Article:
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The KVB - Tremors (Album Review)

Friday, 19 April 2024 Written by Graeme Marsh

Photo: Mila F. 

The KVB have been releasing albums for more than a decade now, but the duo continue to fly under the radar. It’s a shame, as the self-styled “dystopian pop” of their seventh LP ‘Tremors’ is mighty rewarding, pulling in a blend of post-punk, industrial and darkwave, often with a danceable element. 

In fact, Nicholas Wood and Kat Day have produced a constant stream of impressive records since ‘Always Then’ landed in 2012, and ‘Tremors’ reflects a return to their roots, if not as sonically sparse. There is a distinct tone here that evokes memories of the late 1970s and early 1980s, when Britain was a disillusioned, bleak place.

A microcosm of the album in both name and style, opener Negative Drive begins with a pounding bass drum, serving up a dark, brooding cut built on a singular synth hook and bitingly jealous lyrics.

A Thirst, meanwhile, throws out a grating, abrasively reedy synth line akin to someone scraping nails down a blackboard — it’s uncomfortable stuff, but elsewhere things are more upbeat.

Words is an infectious number that recalls Moon Duo and this vibe continues into the title track, where a mesmerising, hip-shaking bassline takes hold. Throughout, Wood’s vocals dominate, with Day providing barely audible backing vocals. This hushed, almost whispered style remains constant, which does mean there’s little variation vocally.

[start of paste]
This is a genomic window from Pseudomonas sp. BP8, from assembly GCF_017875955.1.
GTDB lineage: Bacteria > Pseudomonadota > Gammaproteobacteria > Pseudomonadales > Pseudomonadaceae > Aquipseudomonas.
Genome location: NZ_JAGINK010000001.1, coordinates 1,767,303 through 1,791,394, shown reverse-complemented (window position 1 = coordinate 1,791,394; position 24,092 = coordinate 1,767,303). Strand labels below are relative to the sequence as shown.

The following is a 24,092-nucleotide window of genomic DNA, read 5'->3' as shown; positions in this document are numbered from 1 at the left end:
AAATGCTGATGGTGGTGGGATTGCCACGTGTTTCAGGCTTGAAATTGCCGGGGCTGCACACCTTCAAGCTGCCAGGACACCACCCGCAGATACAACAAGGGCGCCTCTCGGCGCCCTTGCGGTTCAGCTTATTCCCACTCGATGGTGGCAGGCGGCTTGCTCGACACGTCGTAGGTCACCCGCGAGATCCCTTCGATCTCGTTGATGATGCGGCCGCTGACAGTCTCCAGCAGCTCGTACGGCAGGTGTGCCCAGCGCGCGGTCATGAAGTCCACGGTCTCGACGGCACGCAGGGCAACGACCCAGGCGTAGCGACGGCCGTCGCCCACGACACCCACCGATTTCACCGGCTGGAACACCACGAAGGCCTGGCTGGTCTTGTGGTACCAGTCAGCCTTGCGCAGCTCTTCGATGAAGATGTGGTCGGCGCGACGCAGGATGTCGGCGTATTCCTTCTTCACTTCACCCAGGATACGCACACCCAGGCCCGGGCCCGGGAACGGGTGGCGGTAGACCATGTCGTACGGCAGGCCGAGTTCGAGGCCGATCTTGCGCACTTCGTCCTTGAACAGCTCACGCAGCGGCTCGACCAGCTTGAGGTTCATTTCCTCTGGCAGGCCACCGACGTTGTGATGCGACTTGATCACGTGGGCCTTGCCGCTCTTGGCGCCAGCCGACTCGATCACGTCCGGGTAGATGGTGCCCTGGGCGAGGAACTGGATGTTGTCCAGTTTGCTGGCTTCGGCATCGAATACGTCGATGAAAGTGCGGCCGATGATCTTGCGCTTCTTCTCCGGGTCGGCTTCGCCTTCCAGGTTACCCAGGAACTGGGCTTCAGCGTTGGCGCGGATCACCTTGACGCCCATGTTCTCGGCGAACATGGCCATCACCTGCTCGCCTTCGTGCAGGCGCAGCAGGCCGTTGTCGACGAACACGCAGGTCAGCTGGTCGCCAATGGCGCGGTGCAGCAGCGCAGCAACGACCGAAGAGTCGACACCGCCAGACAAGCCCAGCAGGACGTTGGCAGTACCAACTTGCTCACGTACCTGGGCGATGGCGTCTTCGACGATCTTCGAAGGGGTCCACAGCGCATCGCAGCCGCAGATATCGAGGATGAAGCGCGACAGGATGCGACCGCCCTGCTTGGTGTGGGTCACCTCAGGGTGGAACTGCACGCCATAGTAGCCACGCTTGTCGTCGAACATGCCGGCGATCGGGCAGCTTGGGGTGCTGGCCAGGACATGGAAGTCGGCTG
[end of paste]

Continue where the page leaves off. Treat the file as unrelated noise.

Anton Newcombe — a noted KVB champion — could easily have provided the guitar part for In the Silence, where a dark beat prevails, while Labyrinths takes a further step into the gloaming, sounding menacing and sinister. After a brief lull courtesy of Tremors (Reprise) and the mediocre Overload, Dead of Night channels peak-misery Depeche Mode, switching out a powerful Dave Gahan-style vocal in favour of a pulsing beat that provides a compelling backdrop.

Most tracks here are short, clocking in around the three minute mark, but closer Deep End makes more of its clipped lifespan than its peers. Packing in another nod to Depeche Mode, it hits on a perfect sonic groove that you could stick on loop without becoming sick of it. It’s a stunning conclusion.

Loneliness and isolation are overarching themes on ‘Tremors’, yet the KVB’s ability to make them into something you can actually move to is a unique achievement. As such, it is possibly the most appealing album they have released to date and a must-have for fans of any of their influences.


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